7(5) The court may stay the proceeding with respect to the matters in dispute dealt with in the arbitration agreement and allow the proceeding to continue with respect to other matters if it finds that
(a) the agreement deals with only some of the matters in dispute in respect of which the proceeding was commenced, and
(b) it is reasonable to separate the matters in dispute dealt with in the agreement from the other matters.

Based on the cases submitted by the parties, Tilleman J. identified two (2) competing opinions regarding section 7(5)’s scope:

[48] Having read the various cases (ably presented by all counsel,) it is clear that there is a difference of opinion regarding the scope of section 7(5). The approach in Lamb allows a court to bypass an arbitration clause if it determines that the matters in a lawsuit relating to a third-party’s involvement are inextricably linked. This approach favours avoiding duplication in proceedings and the potential danger of having different findings on factual or legal matters that overlap. On the other hand, the approach in UCANU favours providing deference to arbitration clauses and holding parties to their contractual promise to arbitrate, despite the inefficiencies/inconsistencies it might inevitably create.

Given the reasoning presented by both competing opinions, Tilleman J. determined that the latter approach best fit with section 7. First, it sides with the evolution of the wording in the legislation from permissive to mandatory. Second, nothing in section 7(5) suggests the court is given back the discretion to ignore or override the arbitration clause.

Tilleman J. pursued his analysis and, on the facts of the case, held that the requirements of section 7(5) had not been met.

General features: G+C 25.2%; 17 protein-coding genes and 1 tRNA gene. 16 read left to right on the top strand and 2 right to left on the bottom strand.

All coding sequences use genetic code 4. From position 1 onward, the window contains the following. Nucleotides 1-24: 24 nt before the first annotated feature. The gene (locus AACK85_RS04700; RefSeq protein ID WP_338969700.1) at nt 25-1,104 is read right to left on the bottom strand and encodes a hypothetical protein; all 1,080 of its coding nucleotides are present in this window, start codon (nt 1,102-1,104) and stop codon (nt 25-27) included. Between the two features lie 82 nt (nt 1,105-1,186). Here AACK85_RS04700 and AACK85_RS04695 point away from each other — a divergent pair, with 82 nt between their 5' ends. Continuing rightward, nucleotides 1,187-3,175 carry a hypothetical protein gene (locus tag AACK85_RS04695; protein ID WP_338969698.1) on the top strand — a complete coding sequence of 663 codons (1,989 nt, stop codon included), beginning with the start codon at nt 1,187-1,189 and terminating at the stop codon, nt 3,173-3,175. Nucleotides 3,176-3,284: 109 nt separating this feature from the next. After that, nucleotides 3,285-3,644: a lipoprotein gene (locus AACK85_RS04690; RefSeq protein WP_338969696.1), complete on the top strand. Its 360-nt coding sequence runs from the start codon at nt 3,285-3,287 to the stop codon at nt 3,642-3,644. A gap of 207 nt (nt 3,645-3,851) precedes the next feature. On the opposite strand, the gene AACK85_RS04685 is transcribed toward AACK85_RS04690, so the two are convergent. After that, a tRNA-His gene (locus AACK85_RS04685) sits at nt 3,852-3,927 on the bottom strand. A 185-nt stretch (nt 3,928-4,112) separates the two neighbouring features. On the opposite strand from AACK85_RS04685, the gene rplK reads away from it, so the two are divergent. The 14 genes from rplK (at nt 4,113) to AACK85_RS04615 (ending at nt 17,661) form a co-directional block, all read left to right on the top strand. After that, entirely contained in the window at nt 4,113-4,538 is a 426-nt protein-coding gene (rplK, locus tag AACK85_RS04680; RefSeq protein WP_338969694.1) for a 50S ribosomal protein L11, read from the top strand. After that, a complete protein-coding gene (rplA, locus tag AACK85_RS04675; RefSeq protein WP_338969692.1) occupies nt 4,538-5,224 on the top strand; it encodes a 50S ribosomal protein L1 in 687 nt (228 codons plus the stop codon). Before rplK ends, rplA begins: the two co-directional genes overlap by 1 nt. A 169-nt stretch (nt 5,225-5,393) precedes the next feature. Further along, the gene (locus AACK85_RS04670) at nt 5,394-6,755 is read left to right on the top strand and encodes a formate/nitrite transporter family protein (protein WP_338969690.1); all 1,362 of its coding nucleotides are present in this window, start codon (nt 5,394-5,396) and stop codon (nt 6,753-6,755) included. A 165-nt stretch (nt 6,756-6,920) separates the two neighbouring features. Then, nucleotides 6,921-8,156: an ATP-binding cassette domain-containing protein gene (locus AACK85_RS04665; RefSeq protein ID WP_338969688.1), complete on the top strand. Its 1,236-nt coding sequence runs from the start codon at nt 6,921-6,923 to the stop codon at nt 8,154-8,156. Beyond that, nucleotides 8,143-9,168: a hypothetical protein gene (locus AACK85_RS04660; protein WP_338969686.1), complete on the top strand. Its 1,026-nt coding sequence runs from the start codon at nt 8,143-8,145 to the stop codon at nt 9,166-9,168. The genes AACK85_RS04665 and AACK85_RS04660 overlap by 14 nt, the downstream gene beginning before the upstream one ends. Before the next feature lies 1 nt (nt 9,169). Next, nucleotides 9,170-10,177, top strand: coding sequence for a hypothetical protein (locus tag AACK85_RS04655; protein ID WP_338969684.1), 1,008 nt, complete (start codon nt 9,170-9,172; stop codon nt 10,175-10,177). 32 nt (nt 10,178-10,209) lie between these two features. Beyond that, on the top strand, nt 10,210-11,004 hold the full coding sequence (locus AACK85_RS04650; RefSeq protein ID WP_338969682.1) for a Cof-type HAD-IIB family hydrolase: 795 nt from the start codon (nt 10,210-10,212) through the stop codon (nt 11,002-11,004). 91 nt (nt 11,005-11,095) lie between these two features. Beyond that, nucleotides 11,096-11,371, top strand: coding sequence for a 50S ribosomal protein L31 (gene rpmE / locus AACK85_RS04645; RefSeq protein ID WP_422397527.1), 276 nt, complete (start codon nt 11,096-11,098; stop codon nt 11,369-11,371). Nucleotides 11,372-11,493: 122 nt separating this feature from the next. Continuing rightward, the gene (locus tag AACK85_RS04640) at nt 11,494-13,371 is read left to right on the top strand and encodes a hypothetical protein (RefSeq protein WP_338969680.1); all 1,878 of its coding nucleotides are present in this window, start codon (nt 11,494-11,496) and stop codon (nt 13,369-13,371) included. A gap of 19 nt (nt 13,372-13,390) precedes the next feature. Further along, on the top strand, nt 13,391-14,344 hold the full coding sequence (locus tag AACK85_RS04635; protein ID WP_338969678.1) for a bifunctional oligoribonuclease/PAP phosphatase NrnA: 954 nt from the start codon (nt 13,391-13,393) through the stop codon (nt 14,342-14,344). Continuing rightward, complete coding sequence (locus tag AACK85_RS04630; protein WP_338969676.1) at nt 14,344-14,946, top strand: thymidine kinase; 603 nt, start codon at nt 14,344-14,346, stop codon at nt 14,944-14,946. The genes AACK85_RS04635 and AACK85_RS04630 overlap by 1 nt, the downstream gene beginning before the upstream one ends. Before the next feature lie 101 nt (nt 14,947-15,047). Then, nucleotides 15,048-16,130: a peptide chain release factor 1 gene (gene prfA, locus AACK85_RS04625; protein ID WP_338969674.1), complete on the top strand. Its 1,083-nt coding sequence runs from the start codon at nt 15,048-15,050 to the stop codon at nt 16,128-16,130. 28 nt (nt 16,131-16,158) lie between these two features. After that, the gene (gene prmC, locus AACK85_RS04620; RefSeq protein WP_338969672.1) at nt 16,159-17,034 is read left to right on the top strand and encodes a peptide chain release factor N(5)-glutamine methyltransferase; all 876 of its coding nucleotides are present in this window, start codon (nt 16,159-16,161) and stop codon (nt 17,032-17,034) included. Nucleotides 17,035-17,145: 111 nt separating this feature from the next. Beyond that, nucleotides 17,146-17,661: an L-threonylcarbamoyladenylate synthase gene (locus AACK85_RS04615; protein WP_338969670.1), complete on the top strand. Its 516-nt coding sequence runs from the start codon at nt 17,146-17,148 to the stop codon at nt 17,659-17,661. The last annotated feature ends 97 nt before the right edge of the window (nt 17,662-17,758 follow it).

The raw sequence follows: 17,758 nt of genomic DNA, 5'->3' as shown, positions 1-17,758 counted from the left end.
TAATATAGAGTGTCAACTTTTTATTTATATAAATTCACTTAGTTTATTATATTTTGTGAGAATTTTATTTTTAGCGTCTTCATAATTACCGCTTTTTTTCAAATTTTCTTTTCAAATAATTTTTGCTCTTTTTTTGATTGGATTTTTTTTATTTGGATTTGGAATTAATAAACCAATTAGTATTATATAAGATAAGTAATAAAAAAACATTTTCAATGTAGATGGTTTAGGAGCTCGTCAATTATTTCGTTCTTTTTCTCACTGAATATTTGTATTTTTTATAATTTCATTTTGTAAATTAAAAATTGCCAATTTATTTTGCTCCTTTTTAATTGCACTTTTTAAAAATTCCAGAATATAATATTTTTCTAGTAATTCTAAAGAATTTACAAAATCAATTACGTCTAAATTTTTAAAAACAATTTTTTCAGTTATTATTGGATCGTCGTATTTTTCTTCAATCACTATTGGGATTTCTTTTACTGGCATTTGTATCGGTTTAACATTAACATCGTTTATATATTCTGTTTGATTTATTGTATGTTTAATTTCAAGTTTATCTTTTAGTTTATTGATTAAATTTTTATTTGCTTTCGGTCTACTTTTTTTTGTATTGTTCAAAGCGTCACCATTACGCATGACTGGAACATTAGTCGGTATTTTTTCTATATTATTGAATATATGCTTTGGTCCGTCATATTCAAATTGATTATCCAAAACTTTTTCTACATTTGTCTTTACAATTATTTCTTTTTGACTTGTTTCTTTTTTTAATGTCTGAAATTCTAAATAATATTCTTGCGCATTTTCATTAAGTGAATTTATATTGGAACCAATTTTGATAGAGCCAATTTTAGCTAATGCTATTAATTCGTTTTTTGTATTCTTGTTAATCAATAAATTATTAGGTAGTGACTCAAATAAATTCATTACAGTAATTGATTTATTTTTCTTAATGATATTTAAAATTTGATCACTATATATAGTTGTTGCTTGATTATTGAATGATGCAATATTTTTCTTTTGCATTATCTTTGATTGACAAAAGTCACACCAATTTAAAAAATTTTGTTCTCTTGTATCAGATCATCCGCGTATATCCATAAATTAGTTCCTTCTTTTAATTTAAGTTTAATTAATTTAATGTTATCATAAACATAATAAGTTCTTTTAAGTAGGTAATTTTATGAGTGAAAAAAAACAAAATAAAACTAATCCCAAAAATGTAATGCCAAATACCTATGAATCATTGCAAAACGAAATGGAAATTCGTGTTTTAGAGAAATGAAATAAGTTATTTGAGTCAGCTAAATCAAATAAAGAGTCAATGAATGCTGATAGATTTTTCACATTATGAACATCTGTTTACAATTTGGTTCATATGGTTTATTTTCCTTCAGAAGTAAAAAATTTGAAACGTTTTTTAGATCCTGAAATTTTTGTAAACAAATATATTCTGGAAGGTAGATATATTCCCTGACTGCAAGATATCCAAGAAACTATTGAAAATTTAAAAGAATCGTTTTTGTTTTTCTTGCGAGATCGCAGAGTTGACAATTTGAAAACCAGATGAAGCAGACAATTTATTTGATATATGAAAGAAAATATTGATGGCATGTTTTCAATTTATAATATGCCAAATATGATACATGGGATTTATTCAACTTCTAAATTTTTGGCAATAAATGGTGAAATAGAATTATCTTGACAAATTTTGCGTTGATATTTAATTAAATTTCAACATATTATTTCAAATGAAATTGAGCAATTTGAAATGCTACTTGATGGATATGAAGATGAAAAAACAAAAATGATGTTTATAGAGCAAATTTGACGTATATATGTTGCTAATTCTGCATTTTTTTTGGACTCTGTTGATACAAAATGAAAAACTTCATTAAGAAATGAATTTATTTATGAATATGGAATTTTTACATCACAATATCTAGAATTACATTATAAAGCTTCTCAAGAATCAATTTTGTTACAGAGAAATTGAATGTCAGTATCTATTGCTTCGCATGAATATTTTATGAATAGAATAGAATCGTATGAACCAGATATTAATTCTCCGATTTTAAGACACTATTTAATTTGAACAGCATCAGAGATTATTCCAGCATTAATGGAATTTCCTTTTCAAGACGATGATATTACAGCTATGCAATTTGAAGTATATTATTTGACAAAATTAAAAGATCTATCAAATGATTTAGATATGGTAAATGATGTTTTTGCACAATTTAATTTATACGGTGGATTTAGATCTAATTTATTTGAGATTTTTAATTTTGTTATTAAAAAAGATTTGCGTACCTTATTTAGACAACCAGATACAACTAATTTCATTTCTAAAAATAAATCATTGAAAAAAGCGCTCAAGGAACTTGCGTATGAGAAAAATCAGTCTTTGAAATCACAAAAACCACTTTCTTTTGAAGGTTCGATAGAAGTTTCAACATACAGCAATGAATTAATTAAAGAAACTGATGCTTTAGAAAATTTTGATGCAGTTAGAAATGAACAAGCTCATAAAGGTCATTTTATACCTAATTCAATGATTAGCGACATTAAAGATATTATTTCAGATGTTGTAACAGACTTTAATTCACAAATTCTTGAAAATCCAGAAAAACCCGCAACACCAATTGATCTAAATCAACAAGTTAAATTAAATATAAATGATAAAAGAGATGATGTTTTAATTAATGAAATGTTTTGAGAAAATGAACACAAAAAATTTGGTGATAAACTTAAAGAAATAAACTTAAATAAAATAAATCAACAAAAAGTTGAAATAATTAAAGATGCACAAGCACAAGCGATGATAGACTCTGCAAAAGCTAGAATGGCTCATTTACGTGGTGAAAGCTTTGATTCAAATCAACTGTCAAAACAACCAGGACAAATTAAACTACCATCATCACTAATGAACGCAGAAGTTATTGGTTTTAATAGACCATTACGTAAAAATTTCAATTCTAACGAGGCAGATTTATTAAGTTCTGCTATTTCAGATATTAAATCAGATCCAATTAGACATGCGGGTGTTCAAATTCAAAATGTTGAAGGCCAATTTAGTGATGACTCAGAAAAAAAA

[50] However, in this case, I find that the requirements in s 7(5) have not been made out; that is to say, it is not reasonable in this case to separate the matters in dispute subject to arbitration from the other matters. I find that both actions related one way or another to the same subject matter, which is the TCPL contract, and the actions of all of the parties in relation to the demise of that contract. There will be common factual determinations, and related legal issues and conclusions, to be made regarding the firing of Craig Barry and Mr. Burke’s actions during and after that event. The Plaintiffs’ claim against the Dowd Defendants for breach of fiduciary duty and their claim against the TransCanada Defendants for breach of good faith and honesty both have as a common foundation, potential collusion in moving the TCPL contract from JDLS to the Dowd Defendants. These common underlying facts are referenced in the Amended Statement of Claim (from October 2017) at paragraph 21, subparagraphs (n) through (s), and paragraphs 29(a) and (b). The “Dowd Manifesto” is also a key document to be interpreted in both actions. Thus, there are clearly intertwined issues of fact and law in the actions that could impact the determination of the respective claims.

Tilleman J. exercised his option to refer the claims against the Dowd Defendants to arbitration and, at the same time, stay the claims against TransCanada Defendants. He referred to a further series of court decision in the litigation which lead to the decision in UCANU Manufacturing Corp v Graham Construction and Engineering Inc, 2013 CarswellAlta 2979 (ABQB) noted above. The Alberta Court of Appeal in UCANU Manufacturing Corp v Calgary (City), 2015 ABCA 22 at para. 7 upheld a similar stay of the litigation pending the outcome of a related arbitration. The motivation in doing so was to favour the efficient resolution of disputes and management of the court’s and the parties’ resources provided: (a) the issues in the arbitration are substantially the same as the issues in the action; (b) the continuance of the action would work an injustice; and, (c) the stay will not cause injustice to plaintiff.

Given the overlapping facts and overlapping issue, Tilleman J. determined that, similar to UCANU Manufacturing Crop v Calgary (City), 2015 ABCA 22, the arbitration would not only resolve the dispute involving the parties to the arbitration but shed light on issues applicable to other parties and reduce risk of inconsistent findings and the duplication of findings. As a result, he ordered that the arbitration be allowed to proceed first in New Brunswick so that the parties in the Alberta court litigation could, afterwards, take “appropriate further steps based on the outcome of the arbitration”.

Based on the above, he stayed the action against the TransCanada Defendants pending the arbitration and declined to consider the alternative issues regarding the court’s jurisdiction.